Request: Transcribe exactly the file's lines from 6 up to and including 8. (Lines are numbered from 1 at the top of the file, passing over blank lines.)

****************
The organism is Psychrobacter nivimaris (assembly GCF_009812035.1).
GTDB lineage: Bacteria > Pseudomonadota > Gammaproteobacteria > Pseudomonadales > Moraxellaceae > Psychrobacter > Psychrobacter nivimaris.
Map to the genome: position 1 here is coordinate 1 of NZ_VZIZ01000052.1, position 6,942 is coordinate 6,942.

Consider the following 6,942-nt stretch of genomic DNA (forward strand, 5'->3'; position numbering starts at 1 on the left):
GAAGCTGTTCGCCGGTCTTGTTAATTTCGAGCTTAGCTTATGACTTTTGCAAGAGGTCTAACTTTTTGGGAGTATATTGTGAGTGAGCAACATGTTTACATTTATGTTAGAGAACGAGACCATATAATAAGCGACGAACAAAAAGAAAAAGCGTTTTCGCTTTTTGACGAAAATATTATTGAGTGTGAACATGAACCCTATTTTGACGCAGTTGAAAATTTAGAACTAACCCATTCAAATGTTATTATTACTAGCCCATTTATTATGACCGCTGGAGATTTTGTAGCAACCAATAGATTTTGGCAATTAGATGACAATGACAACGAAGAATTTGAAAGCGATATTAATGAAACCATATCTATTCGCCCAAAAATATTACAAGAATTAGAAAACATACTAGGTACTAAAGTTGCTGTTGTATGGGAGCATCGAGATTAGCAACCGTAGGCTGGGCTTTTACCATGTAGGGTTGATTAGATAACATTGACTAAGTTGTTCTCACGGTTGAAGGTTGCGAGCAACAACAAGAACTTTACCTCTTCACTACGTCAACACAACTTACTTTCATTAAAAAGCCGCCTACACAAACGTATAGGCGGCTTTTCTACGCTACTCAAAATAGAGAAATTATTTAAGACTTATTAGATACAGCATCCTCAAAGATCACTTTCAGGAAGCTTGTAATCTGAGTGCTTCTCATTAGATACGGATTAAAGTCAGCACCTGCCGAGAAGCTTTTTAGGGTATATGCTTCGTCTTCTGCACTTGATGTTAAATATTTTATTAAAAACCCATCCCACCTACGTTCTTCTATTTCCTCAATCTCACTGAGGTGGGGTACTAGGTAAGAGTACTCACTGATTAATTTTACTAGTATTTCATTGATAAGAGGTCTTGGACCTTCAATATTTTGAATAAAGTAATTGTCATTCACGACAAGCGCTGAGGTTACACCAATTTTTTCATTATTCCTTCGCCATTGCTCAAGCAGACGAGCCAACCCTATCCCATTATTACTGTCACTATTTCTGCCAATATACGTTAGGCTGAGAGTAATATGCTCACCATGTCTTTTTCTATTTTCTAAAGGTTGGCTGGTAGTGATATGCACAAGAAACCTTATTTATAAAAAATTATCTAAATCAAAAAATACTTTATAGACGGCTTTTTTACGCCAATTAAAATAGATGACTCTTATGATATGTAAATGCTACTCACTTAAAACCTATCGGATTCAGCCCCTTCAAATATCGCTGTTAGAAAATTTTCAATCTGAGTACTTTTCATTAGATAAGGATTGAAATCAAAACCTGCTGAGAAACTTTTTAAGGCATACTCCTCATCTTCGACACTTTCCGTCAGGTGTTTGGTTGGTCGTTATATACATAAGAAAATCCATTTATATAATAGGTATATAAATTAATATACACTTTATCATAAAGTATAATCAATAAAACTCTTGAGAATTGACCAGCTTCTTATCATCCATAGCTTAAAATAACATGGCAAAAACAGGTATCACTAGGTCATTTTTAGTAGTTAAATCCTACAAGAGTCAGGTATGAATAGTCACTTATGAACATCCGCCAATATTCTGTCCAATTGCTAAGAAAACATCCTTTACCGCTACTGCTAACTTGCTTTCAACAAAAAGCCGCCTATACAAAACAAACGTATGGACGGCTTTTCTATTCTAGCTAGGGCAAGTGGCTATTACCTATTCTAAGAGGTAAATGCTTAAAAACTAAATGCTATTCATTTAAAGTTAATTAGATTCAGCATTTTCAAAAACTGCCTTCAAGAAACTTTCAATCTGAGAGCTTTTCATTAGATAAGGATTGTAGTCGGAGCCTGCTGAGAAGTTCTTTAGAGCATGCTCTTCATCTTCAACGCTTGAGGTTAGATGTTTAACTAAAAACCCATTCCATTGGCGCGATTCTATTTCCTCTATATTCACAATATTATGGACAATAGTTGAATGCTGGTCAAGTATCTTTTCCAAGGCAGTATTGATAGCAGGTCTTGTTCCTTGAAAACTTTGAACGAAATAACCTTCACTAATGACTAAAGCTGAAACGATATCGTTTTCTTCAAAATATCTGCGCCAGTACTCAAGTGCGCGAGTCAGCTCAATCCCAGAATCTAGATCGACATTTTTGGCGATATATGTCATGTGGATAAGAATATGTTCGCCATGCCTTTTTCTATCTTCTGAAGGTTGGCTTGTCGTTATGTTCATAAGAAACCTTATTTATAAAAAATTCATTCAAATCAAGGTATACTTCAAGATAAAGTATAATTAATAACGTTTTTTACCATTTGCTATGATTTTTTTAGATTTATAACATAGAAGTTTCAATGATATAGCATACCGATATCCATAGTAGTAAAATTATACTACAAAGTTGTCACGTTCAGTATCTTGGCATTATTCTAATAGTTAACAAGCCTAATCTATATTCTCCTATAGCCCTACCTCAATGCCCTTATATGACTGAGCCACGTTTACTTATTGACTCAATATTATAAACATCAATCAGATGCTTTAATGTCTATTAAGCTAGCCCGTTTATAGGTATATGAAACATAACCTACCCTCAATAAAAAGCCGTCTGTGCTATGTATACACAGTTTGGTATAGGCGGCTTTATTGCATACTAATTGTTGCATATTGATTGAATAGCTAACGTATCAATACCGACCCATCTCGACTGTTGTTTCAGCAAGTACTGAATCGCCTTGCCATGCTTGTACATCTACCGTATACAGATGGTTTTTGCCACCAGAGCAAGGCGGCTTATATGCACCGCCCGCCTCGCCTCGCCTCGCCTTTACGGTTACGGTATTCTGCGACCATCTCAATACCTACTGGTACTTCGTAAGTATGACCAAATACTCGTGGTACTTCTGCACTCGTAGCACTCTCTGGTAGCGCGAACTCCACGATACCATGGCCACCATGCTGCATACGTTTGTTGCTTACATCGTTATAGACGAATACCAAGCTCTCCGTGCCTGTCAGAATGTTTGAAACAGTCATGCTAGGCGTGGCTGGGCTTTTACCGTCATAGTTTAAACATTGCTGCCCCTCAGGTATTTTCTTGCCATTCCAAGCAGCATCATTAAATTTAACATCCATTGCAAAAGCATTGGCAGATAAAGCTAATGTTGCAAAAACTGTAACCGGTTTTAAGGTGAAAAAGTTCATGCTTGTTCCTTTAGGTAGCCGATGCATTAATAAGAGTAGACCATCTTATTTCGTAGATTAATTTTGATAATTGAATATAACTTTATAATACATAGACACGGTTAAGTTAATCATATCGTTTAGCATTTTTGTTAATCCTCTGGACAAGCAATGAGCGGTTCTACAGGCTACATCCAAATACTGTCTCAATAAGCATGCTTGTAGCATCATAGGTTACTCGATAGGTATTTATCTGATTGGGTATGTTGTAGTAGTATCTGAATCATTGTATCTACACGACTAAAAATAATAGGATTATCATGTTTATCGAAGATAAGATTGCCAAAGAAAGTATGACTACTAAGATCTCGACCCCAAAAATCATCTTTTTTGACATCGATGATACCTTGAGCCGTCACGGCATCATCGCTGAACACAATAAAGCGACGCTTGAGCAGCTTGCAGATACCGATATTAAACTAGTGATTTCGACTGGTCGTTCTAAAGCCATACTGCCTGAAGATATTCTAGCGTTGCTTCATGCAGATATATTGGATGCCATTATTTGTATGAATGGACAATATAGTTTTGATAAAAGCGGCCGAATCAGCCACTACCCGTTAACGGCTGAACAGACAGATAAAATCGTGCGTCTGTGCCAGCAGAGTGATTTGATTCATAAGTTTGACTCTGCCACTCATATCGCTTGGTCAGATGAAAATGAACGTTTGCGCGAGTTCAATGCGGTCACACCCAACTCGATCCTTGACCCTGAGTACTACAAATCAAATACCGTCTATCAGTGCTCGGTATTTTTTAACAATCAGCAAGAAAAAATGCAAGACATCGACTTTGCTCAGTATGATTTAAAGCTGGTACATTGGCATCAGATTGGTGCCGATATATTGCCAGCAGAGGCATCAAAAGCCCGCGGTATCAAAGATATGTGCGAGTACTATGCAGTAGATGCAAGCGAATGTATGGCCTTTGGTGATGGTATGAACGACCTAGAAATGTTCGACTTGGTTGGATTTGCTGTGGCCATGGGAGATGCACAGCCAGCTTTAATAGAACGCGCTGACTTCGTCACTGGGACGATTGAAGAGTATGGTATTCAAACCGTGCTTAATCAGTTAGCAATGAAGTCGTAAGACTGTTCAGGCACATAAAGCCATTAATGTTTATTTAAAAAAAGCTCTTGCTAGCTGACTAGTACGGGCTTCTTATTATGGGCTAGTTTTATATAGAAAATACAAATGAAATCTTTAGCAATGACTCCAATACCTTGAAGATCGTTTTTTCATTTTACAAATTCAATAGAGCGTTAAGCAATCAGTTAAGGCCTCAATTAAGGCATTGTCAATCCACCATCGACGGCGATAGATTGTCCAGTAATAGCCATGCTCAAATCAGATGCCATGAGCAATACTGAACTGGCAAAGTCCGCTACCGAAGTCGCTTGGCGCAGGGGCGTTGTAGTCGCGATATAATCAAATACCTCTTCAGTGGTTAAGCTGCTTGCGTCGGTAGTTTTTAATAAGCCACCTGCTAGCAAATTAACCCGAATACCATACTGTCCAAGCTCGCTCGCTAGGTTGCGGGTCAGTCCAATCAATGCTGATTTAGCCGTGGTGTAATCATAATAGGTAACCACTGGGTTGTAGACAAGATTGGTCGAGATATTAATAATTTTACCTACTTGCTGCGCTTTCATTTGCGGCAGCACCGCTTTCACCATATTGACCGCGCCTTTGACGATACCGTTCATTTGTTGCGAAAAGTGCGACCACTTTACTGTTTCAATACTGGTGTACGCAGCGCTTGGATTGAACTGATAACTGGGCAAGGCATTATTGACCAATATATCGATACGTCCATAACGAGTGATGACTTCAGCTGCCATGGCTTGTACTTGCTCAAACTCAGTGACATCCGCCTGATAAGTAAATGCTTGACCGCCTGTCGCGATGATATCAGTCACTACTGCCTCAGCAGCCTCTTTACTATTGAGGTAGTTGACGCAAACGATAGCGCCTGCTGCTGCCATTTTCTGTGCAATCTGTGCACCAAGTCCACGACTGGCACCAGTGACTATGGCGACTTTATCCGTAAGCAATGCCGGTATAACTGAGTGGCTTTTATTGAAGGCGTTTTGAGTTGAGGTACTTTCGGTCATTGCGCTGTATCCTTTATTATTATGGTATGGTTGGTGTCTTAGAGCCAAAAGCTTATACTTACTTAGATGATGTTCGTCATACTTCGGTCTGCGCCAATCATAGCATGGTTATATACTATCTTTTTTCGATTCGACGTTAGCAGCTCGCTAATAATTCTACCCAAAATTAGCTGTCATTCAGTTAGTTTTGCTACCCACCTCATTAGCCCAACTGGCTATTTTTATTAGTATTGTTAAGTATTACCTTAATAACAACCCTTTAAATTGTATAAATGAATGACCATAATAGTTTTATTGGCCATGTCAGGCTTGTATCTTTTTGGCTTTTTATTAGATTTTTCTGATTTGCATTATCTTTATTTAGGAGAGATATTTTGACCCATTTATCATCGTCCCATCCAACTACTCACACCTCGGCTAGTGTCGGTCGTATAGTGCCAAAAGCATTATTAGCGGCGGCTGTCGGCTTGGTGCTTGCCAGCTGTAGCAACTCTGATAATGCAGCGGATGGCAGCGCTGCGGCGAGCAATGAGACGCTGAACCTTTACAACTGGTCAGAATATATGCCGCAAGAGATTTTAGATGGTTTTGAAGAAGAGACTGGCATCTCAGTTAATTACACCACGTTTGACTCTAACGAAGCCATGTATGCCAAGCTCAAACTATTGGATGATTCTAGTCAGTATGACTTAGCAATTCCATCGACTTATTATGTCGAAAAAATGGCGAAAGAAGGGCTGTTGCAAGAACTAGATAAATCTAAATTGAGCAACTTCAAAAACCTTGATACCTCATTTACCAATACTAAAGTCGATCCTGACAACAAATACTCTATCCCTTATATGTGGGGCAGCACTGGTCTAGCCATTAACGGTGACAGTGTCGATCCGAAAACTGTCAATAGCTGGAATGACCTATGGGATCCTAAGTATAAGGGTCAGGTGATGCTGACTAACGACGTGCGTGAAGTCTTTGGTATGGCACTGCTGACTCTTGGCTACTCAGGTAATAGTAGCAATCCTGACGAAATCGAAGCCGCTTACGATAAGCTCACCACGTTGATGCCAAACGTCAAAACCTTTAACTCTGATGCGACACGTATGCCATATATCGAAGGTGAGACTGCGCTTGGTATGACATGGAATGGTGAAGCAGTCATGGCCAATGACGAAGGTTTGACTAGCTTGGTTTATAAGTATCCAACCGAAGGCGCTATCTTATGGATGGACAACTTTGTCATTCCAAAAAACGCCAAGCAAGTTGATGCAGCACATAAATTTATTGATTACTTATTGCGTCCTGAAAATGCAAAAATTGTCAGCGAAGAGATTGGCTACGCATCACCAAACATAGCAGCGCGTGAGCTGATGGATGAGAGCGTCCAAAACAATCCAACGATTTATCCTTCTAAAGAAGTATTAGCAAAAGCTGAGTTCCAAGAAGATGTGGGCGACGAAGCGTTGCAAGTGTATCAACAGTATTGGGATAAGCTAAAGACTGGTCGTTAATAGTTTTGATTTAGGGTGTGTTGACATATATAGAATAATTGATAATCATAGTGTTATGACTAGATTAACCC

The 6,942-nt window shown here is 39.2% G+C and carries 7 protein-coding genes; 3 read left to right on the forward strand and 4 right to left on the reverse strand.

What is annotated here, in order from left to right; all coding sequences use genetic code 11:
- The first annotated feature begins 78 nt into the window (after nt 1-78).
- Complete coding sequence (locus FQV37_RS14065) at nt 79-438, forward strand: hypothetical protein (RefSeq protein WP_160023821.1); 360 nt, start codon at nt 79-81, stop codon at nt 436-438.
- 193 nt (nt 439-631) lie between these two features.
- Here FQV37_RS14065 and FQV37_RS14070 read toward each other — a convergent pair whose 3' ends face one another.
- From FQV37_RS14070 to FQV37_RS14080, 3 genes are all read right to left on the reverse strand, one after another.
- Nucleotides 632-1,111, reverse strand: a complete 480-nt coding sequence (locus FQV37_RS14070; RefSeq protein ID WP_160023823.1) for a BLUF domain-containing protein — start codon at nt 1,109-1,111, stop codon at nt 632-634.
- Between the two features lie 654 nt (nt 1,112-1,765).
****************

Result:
The 6,942-nt window shown here is 39.2% G+C and carries 7 protein-coding genes; 3 read left to right on the forward strand and 4 right to left on the reverse strand.

What is annotated here, in order from left to right; all coding sequences use genetic code 11:
- The first annotated feature begins 78 nt into the window (after nt 1-78).